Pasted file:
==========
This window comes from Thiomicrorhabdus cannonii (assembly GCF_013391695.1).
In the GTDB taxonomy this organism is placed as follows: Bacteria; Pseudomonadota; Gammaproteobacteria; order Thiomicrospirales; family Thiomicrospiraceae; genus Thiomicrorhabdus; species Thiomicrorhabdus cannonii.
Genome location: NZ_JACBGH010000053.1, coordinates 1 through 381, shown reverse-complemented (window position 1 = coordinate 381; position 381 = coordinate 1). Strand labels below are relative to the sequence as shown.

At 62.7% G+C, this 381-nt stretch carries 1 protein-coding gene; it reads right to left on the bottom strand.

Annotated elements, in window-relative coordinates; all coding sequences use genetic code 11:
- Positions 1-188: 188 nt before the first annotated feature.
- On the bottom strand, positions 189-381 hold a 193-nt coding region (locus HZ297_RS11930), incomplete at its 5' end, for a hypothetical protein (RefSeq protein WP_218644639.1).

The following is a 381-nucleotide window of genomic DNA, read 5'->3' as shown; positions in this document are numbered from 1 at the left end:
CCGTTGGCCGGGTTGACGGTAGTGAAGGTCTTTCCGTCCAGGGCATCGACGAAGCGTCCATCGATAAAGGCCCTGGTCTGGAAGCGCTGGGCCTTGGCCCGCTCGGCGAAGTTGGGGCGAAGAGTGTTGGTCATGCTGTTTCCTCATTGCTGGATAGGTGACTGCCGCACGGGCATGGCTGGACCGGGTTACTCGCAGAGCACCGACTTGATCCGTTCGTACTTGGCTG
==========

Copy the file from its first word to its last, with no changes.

This window comes from Thiomicrorhabdus cannonii (assembly GCF_013391695.1).
In the GTDB taxonomy this organism is placed as follows: Bacteria; Pseudomonadota; Gammaproteobacteria; order Thiomicrospirales; family Thiomicrospiraceae; genus Thiomicrorhabdus; species Thiomicrorhabdus cannonii.
Genome location: NZ_JACBGH010000053.1, coordinates 1 through 381, shown reverse-complemented (window position 1 = coordinate 381; position 381 = coordinate 1). Strand labels below are relative to the sequence as shown.

At 62.7% G+C, this 381-nt stretch carries 1 protein-coding gene; it reads right to left on the bottom strand.

Annotated elements, in window-relative coordinates; all coding sequences use genetic code 11:
- Positions 1-188: 188 nt before the first annotated feature.
- On the bottom strand, positions 189-381 hold a 193-nt coding region (locus HZ297_RS11930), incomplete at its 5' end, for a hypothetical protein (RefSeq protein WP_218644639.1).

The following is a 381-nucleotide window of genomic DNA, read 5'->3' as shown; positions in this document are numbered from 1 at the left end:
CCGTTGGCCGGGTTGACGGTAGTGAAGGTCTTTCCGTCCAGGGCATCGACGAAGCGTCCATCGATAAAGGCCCTGGTCTGGAAGCGCTGGGCCTTGGCCCGCTCGGCGAAGTTGGGGCGAAGAGTGTTGGTCATGCTGTTTCCTCATTGCTGGATAGGTGACTGCCGCACGGGCATGGCTGGACCGGGTTACTCGCAGAGCACCGACTTGATCCGTTCGTACTTGGCTG